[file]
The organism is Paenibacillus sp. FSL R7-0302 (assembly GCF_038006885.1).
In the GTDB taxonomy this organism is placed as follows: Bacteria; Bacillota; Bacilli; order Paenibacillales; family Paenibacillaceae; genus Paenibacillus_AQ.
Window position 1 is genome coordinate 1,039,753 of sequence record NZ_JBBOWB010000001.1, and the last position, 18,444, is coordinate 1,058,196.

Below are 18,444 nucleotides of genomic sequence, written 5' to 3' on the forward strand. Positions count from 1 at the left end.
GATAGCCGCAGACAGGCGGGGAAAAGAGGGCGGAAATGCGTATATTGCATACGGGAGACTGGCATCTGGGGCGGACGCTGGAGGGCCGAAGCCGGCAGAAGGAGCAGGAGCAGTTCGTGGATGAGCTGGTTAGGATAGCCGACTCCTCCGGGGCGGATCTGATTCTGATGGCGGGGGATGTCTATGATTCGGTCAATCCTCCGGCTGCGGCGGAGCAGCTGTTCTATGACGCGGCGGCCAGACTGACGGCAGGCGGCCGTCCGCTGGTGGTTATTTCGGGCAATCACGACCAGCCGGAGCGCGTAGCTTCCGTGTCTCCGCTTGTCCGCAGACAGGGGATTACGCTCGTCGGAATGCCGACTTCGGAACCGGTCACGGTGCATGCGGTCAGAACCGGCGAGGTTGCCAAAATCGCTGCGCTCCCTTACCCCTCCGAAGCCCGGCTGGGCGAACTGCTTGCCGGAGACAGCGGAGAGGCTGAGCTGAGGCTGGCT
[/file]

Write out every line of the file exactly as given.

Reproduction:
The organism is Paenibacillus sp. FSL R7-0302 (assembly GCF_038006885.1).
In the GTDB taxonomy this organism is placed as follows: Bacteria; Bacillota; Bacilli; order Paenibacillales; family Paenibacillaceae; genus Paenibacillus_AQ.
Window position 1 is genome coordinate 1,039,753 of sequence record NZ_JBBOWB010000001.1, and the last position, 18,444, is coordinate 1,058,196.

Below are 18,444 nucleotides of genomic sequence, written 5' to 3' on the forward strand. Positions count from 1 at the left end.
GATAGCCGCAGACAGGCGGGGAAAAGAGGGCGGAAATGCGTATATTGCATACGGGAGACTGGCATCTGGGGCGGACGCTGGAGGGCCGAAGCCGGCAGAAGGAGCAGGAGCAGTTCGTGGATGAGCTGGTTAGGATAGCCGACTCCTCCGGGGCGGATCTGATTCTGATGGCGGGGGATGTCTATGATTCGGTCAATCCTCCGGCTGCGGCGGAGCAGCTGTTCTATGACGCGGCGGCCAGACTGACGGCAGGCGGCCGTCCGCTGGTGGTTATTTCGGGCAATCACGACCAGCCGGAGCGCGTAGCTTCCGTGTCTCCGCTTGTCCGCAGACAGGGGATTACGCTCGTCGGAATGCCGACTTCGGAACCGGTCACGGTGCATGCGGTCAGAACCGGCGAGGTTGCCAAAATCGCTGCGCTCCCTTACCCCTCCGAAGCCCGGCTGGGCGAACTGCTTGCCGGAGACAGCGGAGAGGCTGAGCTGAGGCTGGCT